By Vicky Lott (Harmless Trainer)
The ONS reports that the age specific suicide rate for women is in those aged 45–49. The majority of women will be perimenopausal by age 45 with the average age of menopause being 51. Research carried out by the women’s health organisation Health & Her found that nine in ten women going through menopause transition experienced mental health problems, while one in 10 had thoughts of suicide.
Menopause Effects on the Brain
Many of the psychological symptoms of menopause can occur up to 5 years before the physical symptoms, which is what many physicians still diagnose menopause on. Up until very recently the psychological symptoms have been under-researched and therefore unrecognised, which has led to many women being wrongly diagnosed and treated. While some of the symptoms may resemble depression, anti-depressants don’t always help.
When Oestrogen levels start to fall in peri-menopause this has a direct impact on the key neurotransmitters related to depression: norepinephrine and serotonin. Oestradiol is implicated in several mood-regulating areas of the brain and once the ovaries stop producing it, the adrenal glands take over, but to a much lesser degree. In addition to this, cortisol is produced in the adrenals and will override oestrogen production. Cortisol production increases as we age and more so in women than men. Increased cortisol levels are associated with higher levels of stress, poorer cognitive performance (brain fog) and atrophy of memory-related structures in the brain.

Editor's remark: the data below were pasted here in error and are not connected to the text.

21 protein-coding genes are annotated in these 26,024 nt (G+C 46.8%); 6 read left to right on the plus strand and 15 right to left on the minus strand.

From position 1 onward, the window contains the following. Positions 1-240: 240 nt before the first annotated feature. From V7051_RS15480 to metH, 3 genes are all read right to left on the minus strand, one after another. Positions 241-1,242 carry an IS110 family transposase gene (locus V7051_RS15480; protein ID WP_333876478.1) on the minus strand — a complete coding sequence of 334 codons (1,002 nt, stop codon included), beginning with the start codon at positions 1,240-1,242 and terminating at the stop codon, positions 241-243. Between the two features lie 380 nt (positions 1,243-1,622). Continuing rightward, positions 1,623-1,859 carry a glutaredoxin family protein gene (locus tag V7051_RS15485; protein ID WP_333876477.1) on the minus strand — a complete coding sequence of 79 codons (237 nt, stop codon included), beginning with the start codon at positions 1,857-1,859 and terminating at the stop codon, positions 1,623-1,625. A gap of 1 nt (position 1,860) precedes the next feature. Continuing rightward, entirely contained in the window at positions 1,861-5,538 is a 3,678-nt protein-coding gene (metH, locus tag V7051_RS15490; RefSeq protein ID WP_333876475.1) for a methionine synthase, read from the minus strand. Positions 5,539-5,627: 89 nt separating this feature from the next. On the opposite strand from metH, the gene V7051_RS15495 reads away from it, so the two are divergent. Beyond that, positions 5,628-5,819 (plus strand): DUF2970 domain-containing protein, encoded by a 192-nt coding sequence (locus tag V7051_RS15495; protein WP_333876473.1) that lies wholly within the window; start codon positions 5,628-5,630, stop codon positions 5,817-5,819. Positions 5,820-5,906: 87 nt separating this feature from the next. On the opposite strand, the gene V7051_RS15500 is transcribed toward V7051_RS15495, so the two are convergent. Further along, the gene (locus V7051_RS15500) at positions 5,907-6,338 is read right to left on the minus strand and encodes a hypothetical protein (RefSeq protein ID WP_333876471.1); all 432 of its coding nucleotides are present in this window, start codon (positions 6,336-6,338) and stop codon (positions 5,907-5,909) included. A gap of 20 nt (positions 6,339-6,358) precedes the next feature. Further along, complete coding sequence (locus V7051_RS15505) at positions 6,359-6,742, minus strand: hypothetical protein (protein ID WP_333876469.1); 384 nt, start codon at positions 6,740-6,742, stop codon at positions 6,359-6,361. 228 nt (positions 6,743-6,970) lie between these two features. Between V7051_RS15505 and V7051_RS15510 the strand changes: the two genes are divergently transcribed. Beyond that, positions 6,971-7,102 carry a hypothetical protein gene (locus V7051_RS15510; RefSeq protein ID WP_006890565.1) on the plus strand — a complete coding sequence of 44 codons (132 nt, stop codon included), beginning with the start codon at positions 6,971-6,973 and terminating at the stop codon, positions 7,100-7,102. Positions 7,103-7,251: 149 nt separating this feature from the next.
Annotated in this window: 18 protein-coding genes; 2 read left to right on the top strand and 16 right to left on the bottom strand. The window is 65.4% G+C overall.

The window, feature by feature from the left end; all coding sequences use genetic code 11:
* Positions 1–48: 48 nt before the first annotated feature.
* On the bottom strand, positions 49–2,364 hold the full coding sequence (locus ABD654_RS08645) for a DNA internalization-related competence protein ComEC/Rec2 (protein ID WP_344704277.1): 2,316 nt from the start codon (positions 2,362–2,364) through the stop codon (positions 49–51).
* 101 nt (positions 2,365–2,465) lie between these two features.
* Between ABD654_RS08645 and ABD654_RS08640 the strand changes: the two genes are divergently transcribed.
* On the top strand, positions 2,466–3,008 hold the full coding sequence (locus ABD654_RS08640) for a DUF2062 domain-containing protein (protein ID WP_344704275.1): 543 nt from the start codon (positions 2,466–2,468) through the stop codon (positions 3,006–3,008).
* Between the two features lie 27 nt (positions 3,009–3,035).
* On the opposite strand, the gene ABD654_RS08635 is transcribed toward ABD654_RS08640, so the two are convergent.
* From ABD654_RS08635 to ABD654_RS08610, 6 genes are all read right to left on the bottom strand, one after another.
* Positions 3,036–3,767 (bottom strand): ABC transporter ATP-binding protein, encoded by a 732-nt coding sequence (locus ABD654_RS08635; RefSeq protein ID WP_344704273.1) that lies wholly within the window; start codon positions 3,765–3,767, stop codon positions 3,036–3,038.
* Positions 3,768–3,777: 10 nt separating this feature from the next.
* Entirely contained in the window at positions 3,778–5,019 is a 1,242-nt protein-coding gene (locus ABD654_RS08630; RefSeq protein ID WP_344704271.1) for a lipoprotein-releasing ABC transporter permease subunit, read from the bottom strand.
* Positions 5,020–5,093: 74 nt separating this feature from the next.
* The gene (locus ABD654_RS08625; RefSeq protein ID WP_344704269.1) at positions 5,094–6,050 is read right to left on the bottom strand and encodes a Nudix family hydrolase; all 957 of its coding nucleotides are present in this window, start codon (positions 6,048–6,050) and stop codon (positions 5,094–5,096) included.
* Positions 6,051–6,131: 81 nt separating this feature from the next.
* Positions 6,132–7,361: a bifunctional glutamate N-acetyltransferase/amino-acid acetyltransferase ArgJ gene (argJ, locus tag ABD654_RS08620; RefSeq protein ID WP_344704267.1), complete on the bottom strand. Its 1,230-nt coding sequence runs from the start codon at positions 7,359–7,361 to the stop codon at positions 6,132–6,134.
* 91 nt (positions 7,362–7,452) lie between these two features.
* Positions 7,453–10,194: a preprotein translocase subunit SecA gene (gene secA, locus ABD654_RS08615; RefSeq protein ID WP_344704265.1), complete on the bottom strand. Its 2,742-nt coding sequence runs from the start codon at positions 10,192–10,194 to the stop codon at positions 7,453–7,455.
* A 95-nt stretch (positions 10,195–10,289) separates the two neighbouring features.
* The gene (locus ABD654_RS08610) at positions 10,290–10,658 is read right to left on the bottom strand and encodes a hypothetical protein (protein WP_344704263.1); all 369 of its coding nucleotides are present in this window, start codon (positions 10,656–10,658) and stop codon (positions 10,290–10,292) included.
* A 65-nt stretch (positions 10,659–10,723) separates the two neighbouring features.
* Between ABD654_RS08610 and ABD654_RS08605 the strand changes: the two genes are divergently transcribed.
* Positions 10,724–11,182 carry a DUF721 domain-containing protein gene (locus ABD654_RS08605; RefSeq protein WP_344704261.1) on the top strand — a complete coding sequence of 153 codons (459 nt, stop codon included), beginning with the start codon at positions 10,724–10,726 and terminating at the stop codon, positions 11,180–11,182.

At the age of 52, I’d been living with various peri-menopausal symptoms which neither myself nor my GP had recognised as such for a number of years – insomnia, aching joints and brain fog to name a few. I’d just put these down to the process of aging which we all go through, right?
Then in 2021 a number of personal and professional challenges took their toll upon my mental health. Whereas previously I’d always been fairly resilient, I just couldn’t bounce back this time and I slipped into quite severe depression. The anti-depressants I’d been prescribed weren’t suitable for me and although I’d been prescribed HRT by a menopause specialist, my GP blocked issuing the prescription.
I was facing a future with debilitating physical symptoms. I was also being made redundant and feeling that I had nothing left to offer. Both my children had long since flown the nest and were living their own lives, and I lost hope for the future and considered ending my life.
Once my HRT prescription was issued and I once more had oestrogen in my body, my mental health improved significantly. I’ve since qualified as a licensed menopause champion so that I can help break the stigma around menopause and mental health, and to help others recognise that menopause isn’t just about brain fog and hot flushes.
What Can We Do?
Talk about menopause and don’t be afraid to ask questions. It can be difficult to tie all these symptoms together and relate them to menopause, especially for women in their late 30s or early 40s. Education is key for everyone, not just clinicians. The more we talk and ask questions, the more we can learn and help others.
By Vicky Lott (Harmless Trainer)